Awesome Lego Movie Shows the WW2 German Invasion of the Soviet Union

Lego movies are an increasingly popular way to play with Lego. You are no longer restricted to just building things – you can now utilize your figures to recreate your favorite movies and shows or indeed create your own compositions.

The creator of this unique movie is ‘brick dictator’ and he uses Lego to show Operation Barbarossa. Shown here are the opening moves of Nazi Germany invading Soviet Russia, from this operation.

June 22nd, 1941 is the date they launch their attack, choosing the time just before dawn to do so. By the time this operation is through 4,000,000 Axis soldiers (approx) invade the Soviet Union across a front that is 1,800 miles long. This turned out to be one of the biggest forces to conduct an invasion in the history of warfare.

The Germans used a mix of 6,000 vehicles and 600,000-700,000 horses as well as their actual troops. This began the fast escalation of the War; in terms of the Allied Coalition formation.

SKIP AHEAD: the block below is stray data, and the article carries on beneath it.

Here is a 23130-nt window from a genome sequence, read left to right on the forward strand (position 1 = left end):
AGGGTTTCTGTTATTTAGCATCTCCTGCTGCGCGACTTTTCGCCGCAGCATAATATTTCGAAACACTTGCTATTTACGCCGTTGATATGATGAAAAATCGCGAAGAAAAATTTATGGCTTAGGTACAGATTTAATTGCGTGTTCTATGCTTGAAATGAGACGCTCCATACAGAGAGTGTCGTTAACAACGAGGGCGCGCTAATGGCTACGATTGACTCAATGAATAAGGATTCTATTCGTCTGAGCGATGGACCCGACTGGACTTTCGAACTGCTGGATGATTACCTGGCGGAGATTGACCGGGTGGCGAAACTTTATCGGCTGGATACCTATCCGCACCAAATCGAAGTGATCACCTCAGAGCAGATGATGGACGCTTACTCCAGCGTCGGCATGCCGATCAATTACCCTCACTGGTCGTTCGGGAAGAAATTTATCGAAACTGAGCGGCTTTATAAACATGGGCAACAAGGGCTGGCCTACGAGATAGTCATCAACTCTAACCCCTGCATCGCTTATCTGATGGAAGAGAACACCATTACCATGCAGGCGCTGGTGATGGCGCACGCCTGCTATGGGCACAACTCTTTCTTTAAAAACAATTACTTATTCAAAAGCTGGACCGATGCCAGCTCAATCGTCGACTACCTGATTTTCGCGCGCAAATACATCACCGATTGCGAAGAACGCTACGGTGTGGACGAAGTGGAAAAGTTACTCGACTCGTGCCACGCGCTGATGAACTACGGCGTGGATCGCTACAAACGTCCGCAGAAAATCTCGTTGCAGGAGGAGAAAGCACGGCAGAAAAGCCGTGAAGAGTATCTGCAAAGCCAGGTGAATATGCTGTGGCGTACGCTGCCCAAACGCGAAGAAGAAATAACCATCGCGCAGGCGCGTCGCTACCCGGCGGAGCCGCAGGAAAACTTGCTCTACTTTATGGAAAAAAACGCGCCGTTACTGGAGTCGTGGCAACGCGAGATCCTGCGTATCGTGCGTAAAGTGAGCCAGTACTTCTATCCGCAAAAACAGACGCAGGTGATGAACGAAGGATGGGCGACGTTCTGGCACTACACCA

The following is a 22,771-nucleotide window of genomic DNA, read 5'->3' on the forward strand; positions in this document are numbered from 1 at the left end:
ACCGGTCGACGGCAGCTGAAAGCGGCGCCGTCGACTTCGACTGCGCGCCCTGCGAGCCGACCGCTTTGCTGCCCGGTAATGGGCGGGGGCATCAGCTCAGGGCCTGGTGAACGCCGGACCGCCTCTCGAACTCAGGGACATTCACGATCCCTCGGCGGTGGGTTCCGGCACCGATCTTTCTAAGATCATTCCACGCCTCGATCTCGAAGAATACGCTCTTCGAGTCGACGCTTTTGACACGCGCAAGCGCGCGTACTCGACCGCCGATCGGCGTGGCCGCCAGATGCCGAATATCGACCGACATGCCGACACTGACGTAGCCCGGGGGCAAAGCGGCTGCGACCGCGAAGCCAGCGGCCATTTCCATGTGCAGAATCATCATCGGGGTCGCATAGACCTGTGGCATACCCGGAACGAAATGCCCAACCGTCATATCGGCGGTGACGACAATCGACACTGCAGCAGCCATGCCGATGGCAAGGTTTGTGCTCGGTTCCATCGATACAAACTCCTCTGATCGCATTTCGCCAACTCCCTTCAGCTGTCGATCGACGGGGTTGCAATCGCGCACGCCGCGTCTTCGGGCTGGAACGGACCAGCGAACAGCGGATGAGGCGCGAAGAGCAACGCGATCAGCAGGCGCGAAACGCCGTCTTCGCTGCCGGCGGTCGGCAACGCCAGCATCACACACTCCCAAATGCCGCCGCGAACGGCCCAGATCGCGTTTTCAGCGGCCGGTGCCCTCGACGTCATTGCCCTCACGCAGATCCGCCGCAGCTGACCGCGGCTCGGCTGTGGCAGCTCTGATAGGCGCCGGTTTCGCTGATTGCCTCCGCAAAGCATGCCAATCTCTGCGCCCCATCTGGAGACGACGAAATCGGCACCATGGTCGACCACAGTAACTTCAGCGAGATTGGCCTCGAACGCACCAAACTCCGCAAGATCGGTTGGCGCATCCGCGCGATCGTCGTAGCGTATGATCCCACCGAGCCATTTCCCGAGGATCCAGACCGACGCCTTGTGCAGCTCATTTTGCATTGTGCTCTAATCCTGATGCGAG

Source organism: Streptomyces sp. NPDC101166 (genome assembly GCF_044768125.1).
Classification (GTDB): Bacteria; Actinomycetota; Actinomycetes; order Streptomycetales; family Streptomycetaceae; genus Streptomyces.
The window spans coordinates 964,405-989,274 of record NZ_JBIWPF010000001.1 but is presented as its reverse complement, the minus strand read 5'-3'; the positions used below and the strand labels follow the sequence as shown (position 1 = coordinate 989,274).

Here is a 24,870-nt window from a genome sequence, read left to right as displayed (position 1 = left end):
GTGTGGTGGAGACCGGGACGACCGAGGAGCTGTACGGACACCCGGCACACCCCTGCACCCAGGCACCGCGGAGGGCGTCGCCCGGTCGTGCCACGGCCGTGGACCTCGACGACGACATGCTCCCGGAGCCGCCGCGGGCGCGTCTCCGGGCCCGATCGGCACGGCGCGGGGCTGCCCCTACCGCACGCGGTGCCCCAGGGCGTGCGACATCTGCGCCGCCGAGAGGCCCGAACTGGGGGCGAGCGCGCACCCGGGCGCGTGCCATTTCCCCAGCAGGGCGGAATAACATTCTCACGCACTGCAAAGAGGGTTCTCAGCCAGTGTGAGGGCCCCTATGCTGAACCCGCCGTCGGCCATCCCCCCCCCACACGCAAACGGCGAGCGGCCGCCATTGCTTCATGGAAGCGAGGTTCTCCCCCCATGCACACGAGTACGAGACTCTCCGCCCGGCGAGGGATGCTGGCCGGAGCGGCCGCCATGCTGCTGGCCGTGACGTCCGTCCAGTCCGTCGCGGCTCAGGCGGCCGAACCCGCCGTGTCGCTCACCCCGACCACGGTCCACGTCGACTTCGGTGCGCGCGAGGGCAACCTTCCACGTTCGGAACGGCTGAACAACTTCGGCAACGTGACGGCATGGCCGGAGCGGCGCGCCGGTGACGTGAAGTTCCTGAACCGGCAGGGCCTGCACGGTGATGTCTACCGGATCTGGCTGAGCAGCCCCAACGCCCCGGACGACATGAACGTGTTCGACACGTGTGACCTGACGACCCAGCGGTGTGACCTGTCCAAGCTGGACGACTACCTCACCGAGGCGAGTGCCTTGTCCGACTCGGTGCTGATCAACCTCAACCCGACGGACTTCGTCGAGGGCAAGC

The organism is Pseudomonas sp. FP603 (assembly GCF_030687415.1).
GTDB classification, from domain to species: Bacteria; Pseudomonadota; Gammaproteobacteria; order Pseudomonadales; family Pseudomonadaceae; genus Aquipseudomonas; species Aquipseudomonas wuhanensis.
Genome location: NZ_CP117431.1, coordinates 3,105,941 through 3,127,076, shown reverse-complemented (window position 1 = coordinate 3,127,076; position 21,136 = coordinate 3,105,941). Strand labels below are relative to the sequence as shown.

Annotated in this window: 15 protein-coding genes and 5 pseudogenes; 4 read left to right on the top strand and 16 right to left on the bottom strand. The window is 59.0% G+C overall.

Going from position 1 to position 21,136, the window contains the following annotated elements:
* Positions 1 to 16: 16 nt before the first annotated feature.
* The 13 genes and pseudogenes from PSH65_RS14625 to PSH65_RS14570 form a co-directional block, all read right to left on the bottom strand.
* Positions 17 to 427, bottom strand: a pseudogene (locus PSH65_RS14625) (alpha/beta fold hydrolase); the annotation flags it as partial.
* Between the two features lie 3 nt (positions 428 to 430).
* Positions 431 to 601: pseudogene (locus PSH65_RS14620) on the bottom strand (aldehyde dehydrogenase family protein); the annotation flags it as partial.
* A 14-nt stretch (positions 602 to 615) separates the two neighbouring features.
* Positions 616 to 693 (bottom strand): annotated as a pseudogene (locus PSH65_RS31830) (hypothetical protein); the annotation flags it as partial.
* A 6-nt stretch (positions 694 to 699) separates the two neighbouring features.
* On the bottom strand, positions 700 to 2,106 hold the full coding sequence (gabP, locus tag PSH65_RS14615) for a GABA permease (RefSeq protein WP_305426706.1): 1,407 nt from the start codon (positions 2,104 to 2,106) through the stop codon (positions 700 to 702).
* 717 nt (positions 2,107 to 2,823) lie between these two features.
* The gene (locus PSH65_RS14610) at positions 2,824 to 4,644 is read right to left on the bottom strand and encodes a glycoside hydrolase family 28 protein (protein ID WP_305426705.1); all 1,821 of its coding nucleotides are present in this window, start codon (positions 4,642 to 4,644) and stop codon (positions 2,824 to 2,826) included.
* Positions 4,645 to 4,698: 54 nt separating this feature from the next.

The Germans at first triumphed in battle and managed to take over some of the most vital economic places in the Soviet Union, primarily in the Ukraine. The German troops sustained heavy losses, as well as causing severe casualties in these battles for ground.

Regardless of their many victories, eventually the German troops faltered outside of Moscow and were repelled back by a counteroffensive launched by the Soviet Union. The Soviet’s Red Army fought back against the strongest moves made by the Wehrmacht and this forced Germany into a situation that it was completely unprepared for; a war of attrition.

Because of the outcome of the operation Barbarossa, Adolf Hitler demanded more and more operations like that in the Soviet Union; which all ultimately failed.

Joris Nieuwint

Joris Nieuwint is a battlefield guide for the Operation Market Garden area. His primary focus is on the Allied operations from September 17th, 1944 onwards. Having lived in the Market Garden area for 25 years, he has been studying the events for nearly as long. He has a deep understanding of the history and a passion for sharing the stories of the men who are no longer with us.